“There’s no right way to love,” the artist Ruben Rojas says, spreading his muscled arms wide. “It’s art. It’s cooking. It’s hugging. It’s quality time. It’s storytelling. You name it. Boy-girl, boy-boy, who cares? It doesn’t matter.”
This inclusive ethos has been a guide for Ruben’s life and may account for his success in so many areas. Rueben has been working as a muralist and sculptor for nearly a decade, and by selling his creations and merchandise from his website, he has also become an entrepreneur. It’s a radical departure for a man who once focused his life on climbing up the cooperate ladder.
Ruben grew up in working-class Panorama City as a three-sport athlete. Although he always had an artistic impulse, he aimed toward a career in medicine and graduated from Cal State Northridge with a degree in kinesiology. After school, he focused on financial success and dove into the freewheeling pre-2008 real estate scene.
But Ruben lost everything in the recession and was forced into bankruptcy. He rebuilt his life, working as a financial advisor for 10 years. Then he suddenly realized he wanted something more. “I was just miserable,” he recalls. In an effort “to heal,” he began tapping into his creative side and was soon moonlighting as a muralist throughout the Southland.
In 2013, Ruben realized it was time to cut the corporate tie off once and for all. “I’m like, ‘I just can’t go to the office anymore,’” he says. “Even my clients were telling me, ‘You need to go do that and stop doing this. We’ll be fine.’ Those were all the hints and the signs. And I finally just did it. I had to bet on myself.”
The artist’s signature works are colorful, large-scale pieces, which often repeat an affirmative mantra—the word “love”—in bright, swirling script. “I use the urban landscape as my canvas. Beige and gray is boring,” he explains.
Today his endeavors can be found everywhere, from France to Florida to the San Fernando Valley. This year he partnered with Westfield Topanga to create a five-piece art installation called “Summer of Love,” which included both murals and sculptures. If you visited the outdoor mall this past summer, you may have seen the towering, Instagram-worthy heart scrawled with the word “love.”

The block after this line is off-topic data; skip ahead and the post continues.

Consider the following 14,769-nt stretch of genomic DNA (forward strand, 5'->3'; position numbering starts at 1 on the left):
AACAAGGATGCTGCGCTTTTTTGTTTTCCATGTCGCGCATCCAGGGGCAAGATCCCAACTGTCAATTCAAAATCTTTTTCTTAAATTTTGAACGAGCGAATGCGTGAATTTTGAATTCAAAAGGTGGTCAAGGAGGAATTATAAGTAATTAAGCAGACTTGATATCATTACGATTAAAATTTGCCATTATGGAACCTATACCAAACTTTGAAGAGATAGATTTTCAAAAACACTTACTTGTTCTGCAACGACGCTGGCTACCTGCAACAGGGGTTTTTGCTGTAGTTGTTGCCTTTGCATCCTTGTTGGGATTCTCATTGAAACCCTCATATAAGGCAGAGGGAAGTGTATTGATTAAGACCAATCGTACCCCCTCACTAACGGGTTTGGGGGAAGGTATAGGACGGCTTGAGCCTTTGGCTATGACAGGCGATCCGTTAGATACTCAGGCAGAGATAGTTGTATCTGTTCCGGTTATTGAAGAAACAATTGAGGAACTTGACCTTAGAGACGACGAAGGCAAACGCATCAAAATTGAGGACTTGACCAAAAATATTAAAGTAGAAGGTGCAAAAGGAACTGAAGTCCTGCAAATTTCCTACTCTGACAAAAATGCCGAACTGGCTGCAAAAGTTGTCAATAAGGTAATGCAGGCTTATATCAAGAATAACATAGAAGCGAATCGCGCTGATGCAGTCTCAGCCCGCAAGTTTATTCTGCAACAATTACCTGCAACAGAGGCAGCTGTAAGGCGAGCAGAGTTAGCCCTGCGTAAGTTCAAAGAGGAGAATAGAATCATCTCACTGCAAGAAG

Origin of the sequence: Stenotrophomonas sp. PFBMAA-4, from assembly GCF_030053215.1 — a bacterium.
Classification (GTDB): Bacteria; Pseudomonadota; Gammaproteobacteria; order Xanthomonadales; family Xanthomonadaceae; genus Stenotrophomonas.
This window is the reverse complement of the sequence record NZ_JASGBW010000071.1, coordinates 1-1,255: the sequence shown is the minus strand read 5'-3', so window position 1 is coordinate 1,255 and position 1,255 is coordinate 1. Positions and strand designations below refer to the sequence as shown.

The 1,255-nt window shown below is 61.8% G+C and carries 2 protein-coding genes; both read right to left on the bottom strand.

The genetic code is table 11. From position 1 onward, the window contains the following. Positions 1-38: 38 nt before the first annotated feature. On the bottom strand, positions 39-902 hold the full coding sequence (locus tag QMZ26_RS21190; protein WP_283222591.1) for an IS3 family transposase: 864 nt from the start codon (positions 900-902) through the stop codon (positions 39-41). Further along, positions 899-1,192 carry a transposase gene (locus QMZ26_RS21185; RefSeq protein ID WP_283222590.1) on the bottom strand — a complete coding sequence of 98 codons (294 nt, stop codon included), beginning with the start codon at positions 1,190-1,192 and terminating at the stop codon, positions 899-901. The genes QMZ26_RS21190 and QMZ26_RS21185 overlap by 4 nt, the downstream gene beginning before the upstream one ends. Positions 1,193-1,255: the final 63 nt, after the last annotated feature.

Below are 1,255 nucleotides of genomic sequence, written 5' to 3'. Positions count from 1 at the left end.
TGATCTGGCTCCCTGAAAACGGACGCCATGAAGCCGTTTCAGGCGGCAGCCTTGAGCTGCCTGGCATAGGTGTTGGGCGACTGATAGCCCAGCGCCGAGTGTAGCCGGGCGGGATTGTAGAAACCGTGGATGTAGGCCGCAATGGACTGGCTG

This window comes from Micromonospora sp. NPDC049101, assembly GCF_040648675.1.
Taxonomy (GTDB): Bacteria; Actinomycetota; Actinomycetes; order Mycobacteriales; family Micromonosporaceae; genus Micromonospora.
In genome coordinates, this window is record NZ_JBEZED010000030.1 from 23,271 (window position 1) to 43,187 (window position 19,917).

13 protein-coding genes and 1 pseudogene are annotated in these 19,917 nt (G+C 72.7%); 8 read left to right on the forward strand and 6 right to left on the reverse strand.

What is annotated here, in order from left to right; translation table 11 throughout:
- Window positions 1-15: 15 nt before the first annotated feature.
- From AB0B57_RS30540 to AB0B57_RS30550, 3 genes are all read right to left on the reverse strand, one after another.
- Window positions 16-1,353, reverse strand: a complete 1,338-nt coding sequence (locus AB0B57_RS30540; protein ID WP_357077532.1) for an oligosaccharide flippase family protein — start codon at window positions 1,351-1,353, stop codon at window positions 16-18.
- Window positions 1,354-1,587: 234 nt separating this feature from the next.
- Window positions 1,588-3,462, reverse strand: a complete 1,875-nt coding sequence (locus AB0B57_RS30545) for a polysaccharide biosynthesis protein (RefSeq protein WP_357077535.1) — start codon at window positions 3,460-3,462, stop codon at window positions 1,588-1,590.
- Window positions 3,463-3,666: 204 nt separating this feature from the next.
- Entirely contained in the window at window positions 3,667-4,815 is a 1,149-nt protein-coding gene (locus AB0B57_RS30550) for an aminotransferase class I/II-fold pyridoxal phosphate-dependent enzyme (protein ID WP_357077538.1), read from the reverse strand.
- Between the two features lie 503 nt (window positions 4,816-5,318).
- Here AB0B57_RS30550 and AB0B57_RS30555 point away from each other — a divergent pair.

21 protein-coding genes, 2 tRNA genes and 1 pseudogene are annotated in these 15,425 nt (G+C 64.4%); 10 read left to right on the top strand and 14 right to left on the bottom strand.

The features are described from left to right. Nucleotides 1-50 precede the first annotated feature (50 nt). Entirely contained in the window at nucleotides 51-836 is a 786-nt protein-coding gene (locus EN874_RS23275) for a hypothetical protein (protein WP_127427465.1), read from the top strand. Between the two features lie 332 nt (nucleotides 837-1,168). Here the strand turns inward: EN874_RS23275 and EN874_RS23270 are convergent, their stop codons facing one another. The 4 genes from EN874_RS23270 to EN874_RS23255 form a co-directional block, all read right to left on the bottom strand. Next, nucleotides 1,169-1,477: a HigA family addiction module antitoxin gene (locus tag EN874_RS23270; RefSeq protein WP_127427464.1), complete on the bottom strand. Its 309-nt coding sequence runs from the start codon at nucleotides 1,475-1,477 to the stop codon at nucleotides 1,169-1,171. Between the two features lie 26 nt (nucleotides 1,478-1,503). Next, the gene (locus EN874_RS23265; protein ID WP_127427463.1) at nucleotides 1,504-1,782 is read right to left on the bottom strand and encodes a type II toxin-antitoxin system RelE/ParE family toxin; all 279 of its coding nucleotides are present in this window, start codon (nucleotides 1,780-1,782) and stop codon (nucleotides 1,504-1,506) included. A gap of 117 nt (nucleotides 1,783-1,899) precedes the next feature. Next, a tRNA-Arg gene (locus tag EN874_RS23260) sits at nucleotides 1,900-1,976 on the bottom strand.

Ruben hopes these works serve as a form of motivation. “It seems like the world is in chaos and out of control, but you can do something. You have the power,” he says. “No, you don’t have to be the president. You don’t have to be a great inventor or a celebrity. You can just be you and effect change in your life, with your kids, with your friends, and then go from there. It’s a ripple effect.”
In 2018, he put his belief in the healing power of art to the test, working with inmates at the state prison in Lancaster to create a mural that reads “Forgive/Forgiven.” “We have to forgive ourselves before we can ask for forgiveness,” he says. “That just came about in conversations with these inmates.”
This past year Ruben has seen his practice expand in new ways as a result of the pandemic. He focused on pieces with informative, inspirational slogans like “You Can’t Quarantine Love” and “Love is Standing Six Feet Apart.”
To grow his message of hope through art, Ruben has also been cultivating his business via his website (rubenrojas.com), where he sells branded clothing, sportswear, inspiration boxes and commemorative prints, including a striking piece dedicated to Kobe Bryant. “I started making my art as accessible as I could for everyone. A T-shirt is easy, you know—$40 for a T-shirt. And then we are walking billboards of what we believe in.”
An entrepreneur at heart, the artist is intent on making “the love logo as big as the Nike swoosh slogan.” Instead of saying “Just Do It,” he hopes people will say “Live Through Love.”
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